Edina resident creates artwork for some of music’s biggest bands

Edina resident creates  artwork for some of  music’s biggest bands

Jeff Troldahl is a man of many talents. An illustrator, painter, graphic designer and builder, he spends the better part of his waking hours on a variety of artistic projects. No two of Troldahl’s work days look the same. Perhaps the title “artist” best encompasses his wide-ranging skillset. Though it’s not necessarily easy, Troldahl says the life of a professional artist suits him well, and he has a hard time imagining a more fulfilling career.


A born and bred Minnesotan, Troldahl grew up in Edina, where he still lives today—in fact, he and his wife moved into his childhood home four years ago. From the time he was a boy, Troldahl says, he wanted to be an artist. Some of his earliest memories include attending classes at the Edina Art Center, which his mother enrolled him in to foster his budding artistic talent. He says he was lucky to have grown up with parents who displayed such enthusiasm and encouragement for his interest in the arts. “They were over supportive,” he says, joking.


“I also had dreams of being a guitarist and a musician when I was younger, and my mom nicely sat me down and asked me if I was more interested in guitar or in drawing. I chose drawing, and that kind of came down to me thinking that I might get the chance to be in more bands if I was drawing albums for them,” he says. “My mom had me in the Edina Arts Center, and I was constantly getting art supplies as gifts for different holidays. … Both of my parents were very, very supportive, especially considering that when I grew up, there wasn’t a huge art program in Edina. It’s getting much bigger now, but it was very good of my mother to back me up on that, because I don’t know where else I would’ve gone.”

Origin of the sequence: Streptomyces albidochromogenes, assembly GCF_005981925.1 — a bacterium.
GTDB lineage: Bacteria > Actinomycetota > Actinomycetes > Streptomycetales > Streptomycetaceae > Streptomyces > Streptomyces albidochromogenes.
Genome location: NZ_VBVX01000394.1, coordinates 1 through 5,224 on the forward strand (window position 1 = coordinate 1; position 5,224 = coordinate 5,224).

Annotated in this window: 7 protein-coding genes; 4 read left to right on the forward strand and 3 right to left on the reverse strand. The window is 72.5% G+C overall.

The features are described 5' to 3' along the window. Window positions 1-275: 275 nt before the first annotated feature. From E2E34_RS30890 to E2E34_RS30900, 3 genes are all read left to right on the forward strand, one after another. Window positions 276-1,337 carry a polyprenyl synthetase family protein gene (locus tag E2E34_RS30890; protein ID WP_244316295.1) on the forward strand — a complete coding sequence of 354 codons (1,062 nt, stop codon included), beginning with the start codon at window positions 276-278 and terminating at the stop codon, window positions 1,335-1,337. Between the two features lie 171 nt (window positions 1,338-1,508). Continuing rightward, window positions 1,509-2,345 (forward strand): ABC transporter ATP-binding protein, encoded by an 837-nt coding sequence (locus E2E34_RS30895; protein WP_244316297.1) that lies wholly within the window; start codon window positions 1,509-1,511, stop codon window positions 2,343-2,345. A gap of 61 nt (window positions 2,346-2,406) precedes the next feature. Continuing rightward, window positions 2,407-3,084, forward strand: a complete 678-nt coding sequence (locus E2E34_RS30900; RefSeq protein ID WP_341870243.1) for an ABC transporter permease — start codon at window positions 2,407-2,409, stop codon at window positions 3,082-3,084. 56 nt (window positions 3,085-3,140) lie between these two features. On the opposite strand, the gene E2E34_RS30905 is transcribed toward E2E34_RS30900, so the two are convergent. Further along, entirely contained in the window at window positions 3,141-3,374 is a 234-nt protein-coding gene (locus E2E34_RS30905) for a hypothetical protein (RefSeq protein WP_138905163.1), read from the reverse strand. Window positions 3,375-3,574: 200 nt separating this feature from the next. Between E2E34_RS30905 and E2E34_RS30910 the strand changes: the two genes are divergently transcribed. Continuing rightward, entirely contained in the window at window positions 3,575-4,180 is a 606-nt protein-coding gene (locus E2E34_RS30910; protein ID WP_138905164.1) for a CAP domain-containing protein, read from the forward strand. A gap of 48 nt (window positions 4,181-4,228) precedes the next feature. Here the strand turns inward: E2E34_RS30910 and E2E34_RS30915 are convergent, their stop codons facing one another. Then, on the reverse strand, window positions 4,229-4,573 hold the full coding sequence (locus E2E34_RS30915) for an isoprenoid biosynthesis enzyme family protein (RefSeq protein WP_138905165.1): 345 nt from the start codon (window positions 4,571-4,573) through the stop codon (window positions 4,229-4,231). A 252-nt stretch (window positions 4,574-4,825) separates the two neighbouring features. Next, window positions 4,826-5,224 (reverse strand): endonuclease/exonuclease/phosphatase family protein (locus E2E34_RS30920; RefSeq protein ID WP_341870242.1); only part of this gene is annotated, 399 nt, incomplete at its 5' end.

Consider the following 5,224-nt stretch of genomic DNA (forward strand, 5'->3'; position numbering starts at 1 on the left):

After graduating from Edina High School, Troldahl attended Hennepin Tech and then the College of Associated Arts in St. Paul, receiving a B.F.A. in 1993. He then spent several years as an art director for the Musicland Group, but he eventually realized that he’d prefer the freedom of freelancing. Since 1999, he has worked as a full-time freelance artist and completed an astonishingly wide range of projects—paintings, murals, business logos and more.


Among Troldahl’s most successful lines of work are music merchandise—think posters, CDs, T-shirts and the like. He’s done art for some of the music industry’s most well-known names, including Hootie & the Blowfish, Cheap Trick, Jonny Lang, the Grateful Dead and the Allman Brothers Band. The Link Foundation, a nonprofit organization Troldahl started, also keeps him busy. “We recycle bicycle chains and use them to make charms and bracelets, which we supply to other charities for fundraising,” he says. It’s a labor of love—Troldahl doesn’t make any money from it—but it’s fulfilling all the same. “I work with a lot of kids in the BMX scene and try to get them to realize that charity is cool and helping other people is cool,” he says.


Since Troldahl also taught in the art department at Hennepin Technical Community College, he knows many young aspiring artists with whom he shares the insight he’s gained over his nearly 20 years of experience.


“My best advice is to just stick with it. It’s not easy, and the work is not consistent … It’s one of those things that you’ve got to stick out through thick and thin. When it’s dead, it’s dead, but when it’s good, it’s great,” he says.